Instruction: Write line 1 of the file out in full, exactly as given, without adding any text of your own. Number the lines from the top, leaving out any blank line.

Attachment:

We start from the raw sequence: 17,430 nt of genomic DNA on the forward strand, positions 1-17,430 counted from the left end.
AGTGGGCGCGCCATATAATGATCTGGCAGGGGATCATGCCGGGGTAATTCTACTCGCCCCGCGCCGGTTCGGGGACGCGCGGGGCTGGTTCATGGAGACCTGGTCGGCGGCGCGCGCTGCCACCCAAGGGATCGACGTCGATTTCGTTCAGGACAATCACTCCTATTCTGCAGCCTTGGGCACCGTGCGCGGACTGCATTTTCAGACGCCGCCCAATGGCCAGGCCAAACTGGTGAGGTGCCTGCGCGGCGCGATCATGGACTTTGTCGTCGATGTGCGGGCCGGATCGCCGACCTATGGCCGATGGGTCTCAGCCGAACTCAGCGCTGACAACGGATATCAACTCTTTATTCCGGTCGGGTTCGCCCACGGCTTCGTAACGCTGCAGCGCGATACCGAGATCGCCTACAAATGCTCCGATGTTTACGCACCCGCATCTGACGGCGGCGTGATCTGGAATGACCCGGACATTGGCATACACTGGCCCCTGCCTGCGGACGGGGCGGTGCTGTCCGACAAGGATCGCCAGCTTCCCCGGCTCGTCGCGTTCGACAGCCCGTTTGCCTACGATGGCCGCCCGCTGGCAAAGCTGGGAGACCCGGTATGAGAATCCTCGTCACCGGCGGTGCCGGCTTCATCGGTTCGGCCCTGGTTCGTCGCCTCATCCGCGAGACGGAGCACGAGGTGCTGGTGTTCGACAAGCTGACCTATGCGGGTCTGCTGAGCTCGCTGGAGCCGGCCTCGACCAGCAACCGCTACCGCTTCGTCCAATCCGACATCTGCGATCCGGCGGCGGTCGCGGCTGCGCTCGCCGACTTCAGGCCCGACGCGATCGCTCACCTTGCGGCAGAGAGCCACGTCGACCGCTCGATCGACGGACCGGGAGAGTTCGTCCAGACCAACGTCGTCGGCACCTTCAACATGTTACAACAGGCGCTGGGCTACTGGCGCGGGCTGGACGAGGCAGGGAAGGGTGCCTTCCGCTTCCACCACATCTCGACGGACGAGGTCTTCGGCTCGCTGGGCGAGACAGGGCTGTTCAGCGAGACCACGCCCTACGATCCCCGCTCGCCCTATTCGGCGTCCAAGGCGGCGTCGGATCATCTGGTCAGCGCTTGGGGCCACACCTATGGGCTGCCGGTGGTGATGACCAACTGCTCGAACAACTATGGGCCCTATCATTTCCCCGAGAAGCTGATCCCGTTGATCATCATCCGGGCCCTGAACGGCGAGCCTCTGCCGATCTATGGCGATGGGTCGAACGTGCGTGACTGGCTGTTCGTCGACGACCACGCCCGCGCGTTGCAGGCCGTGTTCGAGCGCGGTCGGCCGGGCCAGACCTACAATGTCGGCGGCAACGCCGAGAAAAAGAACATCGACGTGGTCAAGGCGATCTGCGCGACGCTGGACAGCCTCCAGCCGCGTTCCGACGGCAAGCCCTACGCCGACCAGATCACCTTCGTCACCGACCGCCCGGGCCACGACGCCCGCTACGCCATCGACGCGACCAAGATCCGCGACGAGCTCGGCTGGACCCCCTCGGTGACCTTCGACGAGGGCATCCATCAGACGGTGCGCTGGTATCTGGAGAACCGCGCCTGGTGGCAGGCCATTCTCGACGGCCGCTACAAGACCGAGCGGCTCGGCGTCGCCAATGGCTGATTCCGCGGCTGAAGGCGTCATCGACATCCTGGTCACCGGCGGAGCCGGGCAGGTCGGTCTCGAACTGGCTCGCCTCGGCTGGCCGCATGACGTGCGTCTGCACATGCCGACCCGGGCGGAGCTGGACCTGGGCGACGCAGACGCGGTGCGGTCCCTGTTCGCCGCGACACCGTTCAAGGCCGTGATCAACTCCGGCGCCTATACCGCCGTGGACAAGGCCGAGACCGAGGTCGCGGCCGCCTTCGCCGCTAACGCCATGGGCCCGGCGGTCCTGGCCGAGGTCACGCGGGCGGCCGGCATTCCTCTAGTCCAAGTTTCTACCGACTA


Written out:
We start from the raw sequence: 17,430 nt of genomic DNA on the forward strand, positions 1-17,430 counted from the left end.